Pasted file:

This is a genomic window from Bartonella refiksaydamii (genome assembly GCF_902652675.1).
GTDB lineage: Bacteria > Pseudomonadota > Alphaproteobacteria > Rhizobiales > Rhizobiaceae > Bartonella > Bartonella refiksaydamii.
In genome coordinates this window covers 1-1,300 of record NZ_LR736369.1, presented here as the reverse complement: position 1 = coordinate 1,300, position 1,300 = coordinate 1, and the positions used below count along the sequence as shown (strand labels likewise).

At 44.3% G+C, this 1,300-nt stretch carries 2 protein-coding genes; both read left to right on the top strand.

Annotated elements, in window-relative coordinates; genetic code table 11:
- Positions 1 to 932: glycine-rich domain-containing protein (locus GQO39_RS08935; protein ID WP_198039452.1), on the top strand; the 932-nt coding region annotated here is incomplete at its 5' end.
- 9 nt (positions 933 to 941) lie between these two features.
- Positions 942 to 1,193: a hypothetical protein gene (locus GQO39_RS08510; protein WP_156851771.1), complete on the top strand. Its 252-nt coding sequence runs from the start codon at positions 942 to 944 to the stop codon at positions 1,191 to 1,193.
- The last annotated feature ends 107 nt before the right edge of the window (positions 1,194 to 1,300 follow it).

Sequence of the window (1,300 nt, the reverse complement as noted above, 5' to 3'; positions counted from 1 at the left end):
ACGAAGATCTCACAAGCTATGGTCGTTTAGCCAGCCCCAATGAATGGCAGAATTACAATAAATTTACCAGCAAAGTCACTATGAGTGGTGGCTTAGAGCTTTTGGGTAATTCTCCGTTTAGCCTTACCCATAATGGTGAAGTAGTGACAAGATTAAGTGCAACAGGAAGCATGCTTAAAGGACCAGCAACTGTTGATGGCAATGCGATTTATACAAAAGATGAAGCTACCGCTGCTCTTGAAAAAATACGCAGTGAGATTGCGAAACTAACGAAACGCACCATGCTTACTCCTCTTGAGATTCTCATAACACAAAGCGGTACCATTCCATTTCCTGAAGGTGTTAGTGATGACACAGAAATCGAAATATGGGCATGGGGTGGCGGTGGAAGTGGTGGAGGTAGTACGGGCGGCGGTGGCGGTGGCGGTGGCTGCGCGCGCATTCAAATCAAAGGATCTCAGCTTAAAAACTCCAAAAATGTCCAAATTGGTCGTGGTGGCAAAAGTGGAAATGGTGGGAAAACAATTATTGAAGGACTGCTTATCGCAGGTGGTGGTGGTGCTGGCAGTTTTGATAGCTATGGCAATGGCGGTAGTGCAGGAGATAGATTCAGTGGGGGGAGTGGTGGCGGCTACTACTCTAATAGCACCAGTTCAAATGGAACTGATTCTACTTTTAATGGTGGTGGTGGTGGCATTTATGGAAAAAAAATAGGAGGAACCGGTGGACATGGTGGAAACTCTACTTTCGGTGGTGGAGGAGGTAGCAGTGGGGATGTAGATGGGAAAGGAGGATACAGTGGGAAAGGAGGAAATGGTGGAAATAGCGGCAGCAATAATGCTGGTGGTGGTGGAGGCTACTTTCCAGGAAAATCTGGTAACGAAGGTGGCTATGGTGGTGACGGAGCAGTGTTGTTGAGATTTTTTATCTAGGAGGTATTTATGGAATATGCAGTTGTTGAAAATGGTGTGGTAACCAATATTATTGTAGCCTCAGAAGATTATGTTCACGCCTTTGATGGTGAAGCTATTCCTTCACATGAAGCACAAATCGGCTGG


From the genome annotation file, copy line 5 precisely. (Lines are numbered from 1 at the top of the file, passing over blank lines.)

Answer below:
Annotated elements, in window-relative coordinates; genetic code table 11: